Spela Trefalt

The Many Metaphors of Work-Life Balance

This article was written by Professor Spela Trefalt and first appeared in its entirety in the Spring 2017 issue of Management Magazine.

As someone who has been studying how professionals manage their work and personal lives for the past 15 years, I often hear how frustrated people are with the term “work-life balance.” Critiques abound: that the term implies that there exists some ideal state of balance, when in reality life and work are ever-changing; that the term implies that there is one ideal that fits everyone; that the term dictates that time be equally divided between work and life outside of work; that the term implies that work and life outside of work are in opposition, when in reality they work symbiotically and sometimes even synergistically; and that it implies that work is not part of life but somehow occurs outside of life.

Some people prefer to talk about work-life integration, work-life fit, or work-life juggle. I have also heard people compare the experience of doing all that we need to do in our lives to a plate-spinning act. First, we are placing plates (various activities, interests and obligations) atop of long thin poles and getting them to spin. And then, with each added plate, the tension rises as we need to keep each plate in motion to prevent it from falling off and breaking. So we rush around, from one pole to the next, adding a bit of rotation to a plate that we notice is slowing down or wiggling; working to keep every single plate in sight at each moment, ready to react before it is too late.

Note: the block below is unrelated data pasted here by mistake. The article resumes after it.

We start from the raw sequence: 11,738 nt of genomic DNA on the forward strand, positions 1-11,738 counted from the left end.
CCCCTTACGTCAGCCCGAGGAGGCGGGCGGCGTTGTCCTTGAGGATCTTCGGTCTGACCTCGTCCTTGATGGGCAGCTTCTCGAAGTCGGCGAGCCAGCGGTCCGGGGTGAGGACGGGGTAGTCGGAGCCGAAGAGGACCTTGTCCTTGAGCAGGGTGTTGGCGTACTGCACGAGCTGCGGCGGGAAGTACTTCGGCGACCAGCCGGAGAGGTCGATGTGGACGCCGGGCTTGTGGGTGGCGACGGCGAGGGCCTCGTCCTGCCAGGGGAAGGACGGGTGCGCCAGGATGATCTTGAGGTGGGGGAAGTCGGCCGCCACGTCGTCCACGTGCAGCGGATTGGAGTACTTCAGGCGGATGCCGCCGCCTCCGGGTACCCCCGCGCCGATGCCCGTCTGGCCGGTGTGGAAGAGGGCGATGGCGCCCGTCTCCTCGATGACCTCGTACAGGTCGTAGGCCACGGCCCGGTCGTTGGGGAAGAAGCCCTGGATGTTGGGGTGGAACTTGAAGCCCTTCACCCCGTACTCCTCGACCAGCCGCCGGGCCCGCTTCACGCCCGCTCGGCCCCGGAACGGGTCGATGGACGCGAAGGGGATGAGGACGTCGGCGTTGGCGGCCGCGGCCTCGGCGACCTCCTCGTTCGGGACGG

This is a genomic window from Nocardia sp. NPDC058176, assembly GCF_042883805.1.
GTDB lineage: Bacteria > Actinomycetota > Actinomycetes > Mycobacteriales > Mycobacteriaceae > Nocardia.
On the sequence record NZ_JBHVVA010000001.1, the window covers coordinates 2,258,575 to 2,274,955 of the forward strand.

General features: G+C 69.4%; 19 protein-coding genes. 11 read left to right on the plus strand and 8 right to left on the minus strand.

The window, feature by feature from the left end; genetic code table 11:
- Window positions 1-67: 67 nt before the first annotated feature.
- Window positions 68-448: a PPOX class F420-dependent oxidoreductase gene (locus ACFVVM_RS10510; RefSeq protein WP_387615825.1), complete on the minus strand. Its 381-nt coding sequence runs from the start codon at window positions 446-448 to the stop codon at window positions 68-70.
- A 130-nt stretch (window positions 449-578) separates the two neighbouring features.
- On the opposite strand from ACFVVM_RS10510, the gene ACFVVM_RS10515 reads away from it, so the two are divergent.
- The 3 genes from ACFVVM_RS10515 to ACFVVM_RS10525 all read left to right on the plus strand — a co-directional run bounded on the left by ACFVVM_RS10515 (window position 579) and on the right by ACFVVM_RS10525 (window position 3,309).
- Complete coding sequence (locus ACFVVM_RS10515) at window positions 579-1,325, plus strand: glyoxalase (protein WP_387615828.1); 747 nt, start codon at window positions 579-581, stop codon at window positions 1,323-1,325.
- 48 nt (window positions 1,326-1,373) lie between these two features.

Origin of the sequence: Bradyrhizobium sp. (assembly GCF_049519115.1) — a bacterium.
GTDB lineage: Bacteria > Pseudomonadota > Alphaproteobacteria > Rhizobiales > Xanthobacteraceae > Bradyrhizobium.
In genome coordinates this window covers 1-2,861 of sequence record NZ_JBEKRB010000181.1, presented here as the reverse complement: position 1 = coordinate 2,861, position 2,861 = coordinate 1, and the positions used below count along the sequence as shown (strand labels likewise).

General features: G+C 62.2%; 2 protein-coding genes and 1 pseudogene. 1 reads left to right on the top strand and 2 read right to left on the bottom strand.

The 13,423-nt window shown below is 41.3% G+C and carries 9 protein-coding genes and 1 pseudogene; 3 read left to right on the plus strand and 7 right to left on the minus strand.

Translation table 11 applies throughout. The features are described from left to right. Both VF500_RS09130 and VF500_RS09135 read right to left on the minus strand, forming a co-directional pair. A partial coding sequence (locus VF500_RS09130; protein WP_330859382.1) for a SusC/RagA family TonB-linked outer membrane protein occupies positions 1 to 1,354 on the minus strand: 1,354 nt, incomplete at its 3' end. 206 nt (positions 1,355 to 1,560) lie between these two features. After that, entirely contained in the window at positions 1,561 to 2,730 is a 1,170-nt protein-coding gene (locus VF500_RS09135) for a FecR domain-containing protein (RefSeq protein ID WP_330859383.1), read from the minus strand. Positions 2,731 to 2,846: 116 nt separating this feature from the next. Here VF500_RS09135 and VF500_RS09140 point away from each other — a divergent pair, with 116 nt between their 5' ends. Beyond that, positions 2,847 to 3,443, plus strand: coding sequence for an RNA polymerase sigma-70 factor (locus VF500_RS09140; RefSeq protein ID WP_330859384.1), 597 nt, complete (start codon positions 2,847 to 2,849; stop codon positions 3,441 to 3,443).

Thinking about what words to use to describe our life’s endeavors may sound like a highly academic exercise, but as a coach who works with professionals in search of more meaning and work-life balance, I find metaphors to be extremely powerful in the process of identifying priorities and strategies to pursue them. Metaphors have the power of shedding light on our choices and their consequences, and the power of introducing us to new possibilities. Even if, as Shakespeare claimed, “a rose by any other name would smell as sweet,” names we use for concepts make a difference. The pictures that such names conjure up in our minds shape our attitudes and behavior. If you think of work-life fit, you may see your varied interests as a curse, since it’s hard to make them all fit. If you think of work-life integration, you may feel the pressure to mix work and personal life even if you want to keep them separated. 

To read the rest of Spela's article, check out the Spring 2017 issue of Management Magazine.

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